Vendor's Lien note from Meta Eyl and Anna Strohmeyer of Hannover, Germany using C. A. Goeth's power of attorney for 160 acres of land. February 29, 1904

Letter from Walter Tips to C. A. Goeth advising of a citation served upon him for an undisclosed lawsuit. March 23, 1904

Letter from Henry J. Runge to C. A. Goeth discussing delinquent taxes and purchase of land in a tax sale. April 1, 1904

Letter from Walter Tips to C. A. Goeth expressing confidence in the outcome of a lawsuit for 5,000 acres. April 6, 1904

Letter from Walter Tips to C. A. Goeth giving a statement of condition for Las Moras Ranch for the year, ending on May 1, 1904. May 5, 1904

Letters from Walter Tips to C. A. Goeth that accompanied enclosures of various sorts to do with operations and land sales and acquisitions. May-June 1904

Inventory of Lands. September 4, 1905

Letter from F. M. Newman to Walter Tips giving a lengthy opinion on a lawsuit concerning a land title. April 28, 1906

Defaults and Transfers Regarding Santa Rosa Ranch

This series of documents paint a picture of the series of events that lead to the succeeding legal conflict. This series is comprised of Pleadings, Foreclosure documents, Chattel documents, letters, telegrams, and, of special interest, a Minute Book documenting a "Special Meeting of the Santa Rosa Ranch Company" in which important stock transfers occurred.

Miscellaneous Letters, Memos, and Clippings

This series includes newspaper clippings, including three items thought to be from circa 1906 concerning the Alamo, its survivors, and its history, and a copy of Edward Everett's obituary. Miscellaneous documents include a copy of a House Bill for financial relief due to Everett's disability incurred while serving in the U.S. Army during the Mexican War, and other miscellaneous printed pieces referring to him.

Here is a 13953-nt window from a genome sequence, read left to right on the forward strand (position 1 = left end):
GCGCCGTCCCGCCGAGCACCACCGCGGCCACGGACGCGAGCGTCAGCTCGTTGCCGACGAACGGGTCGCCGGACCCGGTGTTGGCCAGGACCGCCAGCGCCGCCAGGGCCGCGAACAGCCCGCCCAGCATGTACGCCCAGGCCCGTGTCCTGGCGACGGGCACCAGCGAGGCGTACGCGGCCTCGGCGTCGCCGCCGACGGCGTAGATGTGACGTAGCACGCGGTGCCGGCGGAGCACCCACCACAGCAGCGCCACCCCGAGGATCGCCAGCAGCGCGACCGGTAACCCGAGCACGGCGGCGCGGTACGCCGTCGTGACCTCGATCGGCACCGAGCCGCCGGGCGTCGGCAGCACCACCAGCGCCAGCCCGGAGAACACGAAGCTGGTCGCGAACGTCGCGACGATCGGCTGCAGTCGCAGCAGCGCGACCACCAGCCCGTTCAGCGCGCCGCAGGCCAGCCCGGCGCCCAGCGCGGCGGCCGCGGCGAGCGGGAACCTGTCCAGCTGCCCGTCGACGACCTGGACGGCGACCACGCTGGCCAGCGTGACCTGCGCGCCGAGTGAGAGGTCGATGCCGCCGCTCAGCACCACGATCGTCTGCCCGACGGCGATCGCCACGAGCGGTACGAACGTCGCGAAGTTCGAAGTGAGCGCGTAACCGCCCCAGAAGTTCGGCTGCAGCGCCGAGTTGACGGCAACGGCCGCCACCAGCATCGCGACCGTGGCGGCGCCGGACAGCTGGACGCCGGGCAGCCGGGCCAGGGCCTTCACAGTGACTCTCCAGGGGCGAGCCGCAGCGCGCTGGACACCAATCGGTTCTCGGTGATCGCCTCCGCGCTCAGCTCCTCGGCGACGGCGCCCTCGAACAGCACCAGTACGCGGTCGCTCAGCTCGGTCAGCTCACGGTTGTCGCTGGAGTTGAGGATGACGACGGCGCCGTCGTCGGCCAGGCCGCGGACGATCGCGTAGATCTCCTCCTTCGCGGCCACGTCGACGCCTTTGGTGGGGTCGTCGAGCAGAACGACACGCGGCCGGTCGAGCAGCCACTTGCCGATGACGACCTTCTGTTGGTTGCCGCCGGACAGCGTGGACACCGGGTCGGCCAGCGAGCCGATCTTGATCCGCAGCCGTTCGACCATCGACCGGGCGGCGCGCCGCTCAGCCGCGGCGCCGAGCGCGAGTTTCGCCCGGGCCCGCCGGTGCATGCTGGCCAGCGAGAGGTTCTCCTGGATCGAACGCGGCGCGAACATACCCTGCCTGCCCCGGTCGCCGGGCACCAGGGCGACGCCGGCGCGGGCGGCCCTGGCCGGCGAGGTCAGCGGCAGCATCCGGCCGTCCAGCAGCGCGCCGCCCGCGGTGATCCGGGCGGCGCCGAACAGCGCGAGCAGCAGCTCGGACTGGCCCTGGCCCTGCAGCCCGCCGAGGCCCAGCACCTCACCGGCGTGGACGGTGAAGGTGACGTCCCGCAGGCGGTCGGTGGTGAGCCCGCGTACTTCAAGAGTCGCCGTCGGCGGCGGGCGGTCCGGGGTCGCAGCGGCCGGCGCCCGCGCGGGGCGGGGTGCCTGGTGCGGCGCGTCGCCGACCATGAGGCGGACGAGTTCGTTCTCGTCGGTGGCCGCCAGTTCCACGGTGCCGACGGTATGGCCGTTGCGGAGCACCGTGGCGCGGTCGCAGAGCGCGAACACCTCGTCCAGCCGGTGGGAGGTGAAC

Miscellaneous Santa Rosa Ranch Legal Documents and Envelopes

With the exception of one or two documents, these appear to be the handwritten research notes of legal counsel; most appear probably to be in the handwriting of attorney James Webb. The file envelopes appears to have contained documents used as evidence in legal actions.

Guadalupe Baptist Association and Guadalupe College

S3-1/5: Chapter I: Organization Guadalupe Baptist Association, Undated

S3-1/6: Chapter II: Guadalupe College Founded Guadalupe Baptist Association, Undated

S3-1/7: Chapter III: (Missing some pages) Guadalupe Baptist Association, 1909

S3-1/8: Chapter IV: Reconstruction Guadalupe Baptist Association, Undated

S3-1/9: Chapter V: Curry Administration Guadalupe Baptist Association

S3-1/10: Chapter VI: Christian Hospitality Wane Guadalupe Baptist Association, Undated

S3-1/11: Chapter VII: Correlation Guadalupe Baptist Association, Undated

S3-1/12: Chapter VIII: Dr. Ball Becomes President of Guadalupe College, Guadalupe Baptist Association, Undated

S3-1/13: Chapter IX gathering Clouds 1908 Guadalupe Baptist Association

S3-1/14: Chapter X: Kelly Administration Guadalupe Baptist Association, Undated

S3-1/15: Chapter XI: Sunday School Department, Undated

S3-1/16: Chapter XII: Curry Administration, Undated

S3-1/17: Chapter XIII: Taylor Administration Guadalupe Baptist Association, Undated

S3-1/18: Chapter XIV: Moeyer and Wesley Administration, Undated

S3-1/19: Chapter XV: Guadalupe College - Foundation, Undated

S3-1/20: Chapter XV: Guadalupe College continued Guadalupe Baptist Association, Undated

S3-1/21: Chapter XV: Guadalupe College continued Guadalupe Baptist Association, Undated

S3-1/22: Chapter XV: Guadalupe College Alumni Directory Guadalupe Baptist Association, Undated

Litigation Regarding Santa Rosa Ranch

This series is chiefly comprised of court-related documents that depict the intense conflict as well as surprise reversals and new alliances. The documents included in this series are chiefly legal instruments such as suits, answers, pleadings, depositions, transcripts, letters, judgments, opinions, briefs, abstracts, land title transfers, and receipts.